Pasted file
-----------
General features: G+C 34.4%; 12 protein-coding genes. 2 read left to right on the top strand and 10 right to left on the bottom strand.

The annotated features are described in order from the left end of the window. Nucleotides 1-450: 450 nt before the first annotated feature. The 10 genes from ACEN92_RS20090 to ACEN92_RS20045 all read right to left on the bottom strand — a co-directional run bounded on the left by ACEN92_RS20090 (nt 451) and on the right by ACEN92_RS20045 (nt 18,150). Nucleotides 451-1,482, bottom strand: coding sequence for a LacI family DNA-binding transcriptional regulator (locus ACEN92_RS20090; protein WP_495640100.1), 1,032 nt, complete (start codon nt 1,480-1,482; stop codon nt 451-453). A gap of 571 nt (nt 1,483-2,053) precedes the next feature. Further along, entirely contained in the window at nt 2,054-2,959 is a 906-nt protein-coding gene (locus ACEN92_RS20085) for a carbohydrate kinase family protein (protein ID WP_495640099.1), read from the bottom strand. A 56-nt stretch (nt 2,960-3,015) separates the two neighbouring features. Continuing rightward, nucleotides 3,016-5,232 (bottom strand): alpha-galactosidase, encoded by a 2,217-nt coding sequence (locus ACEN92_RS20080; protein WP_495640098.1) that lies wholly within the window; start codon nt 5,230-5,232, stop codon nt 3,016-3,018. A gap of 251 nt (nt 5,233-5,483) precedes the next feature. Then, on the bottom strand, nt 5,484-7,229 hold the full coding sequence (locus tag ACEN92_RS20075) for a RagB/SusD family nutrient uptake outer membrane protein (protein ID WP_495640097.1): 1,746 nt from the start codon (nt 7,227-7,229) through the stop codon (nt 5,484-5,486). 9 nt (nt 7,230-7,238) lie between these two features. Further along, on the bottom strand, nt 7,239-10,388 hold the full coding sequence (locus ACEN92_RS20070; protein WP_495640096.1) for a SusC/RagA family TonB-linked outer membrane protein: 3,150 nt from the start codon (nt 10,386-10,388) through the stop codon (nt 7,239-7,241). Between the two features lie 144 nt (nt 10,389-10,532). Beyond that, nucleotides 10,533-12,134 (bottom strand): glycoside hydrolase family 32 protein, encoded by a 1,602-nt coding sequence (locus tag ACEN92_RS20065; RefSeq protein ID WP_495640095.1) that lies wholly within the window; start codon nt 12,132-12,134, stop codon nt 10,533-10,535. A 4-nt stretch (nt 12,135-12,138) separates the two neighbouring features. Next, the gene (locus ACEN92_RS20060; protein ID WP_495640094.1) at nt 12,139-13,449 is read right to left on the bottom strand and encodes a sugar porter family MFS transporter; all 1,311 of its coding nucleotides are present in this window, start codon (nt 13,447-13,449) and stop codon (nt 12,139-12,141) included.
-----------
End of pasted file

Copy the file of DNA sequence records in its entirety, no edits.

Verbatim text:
General features: G+C 34.4%; 12 protein-coding genes. 2 read left to right on the top strand and 10 right to left on the bottom strand.

The annotated features are described in order from the left end of the window. Nucleotides 1-450: 450 nt before the first annotated feature. The 10 genes from ACEN92_RS20090 to ACEN92_RS20045 all read right to left on the bottom strand — a co-directional run bounded on the left by ACEN92_RS20090 (nt 451) and on the right by ACEN92_RS20045 (nt 18,150). Nucleotides 451-1,482, bottom strand: coding sequence for a LacI family DNA-binding transcriptional regulator (locus ACEN92_RS20090; protein WP_495640100.1), 1,032 nt, complete (start codon nt 1,480-1,482; stop codon nt 451-453). A gap of 571 nt (nt 1,483-2,053) precedes the next feature. Further along, entirely contained in the window at nt 2,054-2,959 is a 906-nt protein-coding gene (locus ACEN92_RS20085) for a carbohydrate kinase family protein (protein ID WP_495640099.1), read from the bottom strand. A 56-nt stretch (nt 2,960-3,015) separates the two neighbouring features. Continuing rightward, nucleotides 3,016-5,232 (bottom strand): alpha-galactosidase, encoded by a 2,217-nt coding sequence (locus ACEN92_RS20080; protein WP_495640098.1) that lies wholly within the window; start codon nt 5,230-5,232, stop codon nt 3,016-3,018. A gap of 251 nt (nt 5,233-5,483) precedes the next feature. Then, on the bottom strand, nt 5,484-7,229 hold the full coding sequence (locus tag ACEN92_RS20075) for a RagB/SusD family nutrient uptake outer membrane protein (protein ID WP_495640097.1): 1,746 nt from the start codon (nt 7,227-7,229) through the stop codon (nt 5,484-5,486). 9 nt (nt 7,230-7,238) lie between these two features. Further along, on the bottom strand, nt 7,239-10,388 hold the full coding sequence (locus ACEN92_RS20070; protein WP_495640096.1) for a SusC/RagA family TonB-linked outer membrane protein: 3,150 nt from the start codon (nt 10,386-10,388) through the stop codon (nt 7,239-7,241). Between the two features lie 144 nt (nt 10,389-10,532). Beyond that, nucleotides 10,533-12,134 (bottom strand): glycoside hydrolase family 32 protein, encoded by a 1,602-nt coding sequence (locus tag ACEN92_RS20065; RefSeq protein ID WP_495640095.1) that lies wholly within the window; start codon nt 12,132-12,134, stop codon nt 10,533-10,535. A 4-nt stretch (nt 12,135-12,138) separates the two neighbouring features. Next, the gene (locus ACEN92_RS20060; protein ID WP_495640094.1) at nt 12,139-13,449 is read right to left on the bottom strand and encodes a sugar porter family MFS transporter; all 1,311 of its coding nucleotides are present in this window, start codon (nt 13,447-13,449) and stop codon (nt 12,139-12,141) included.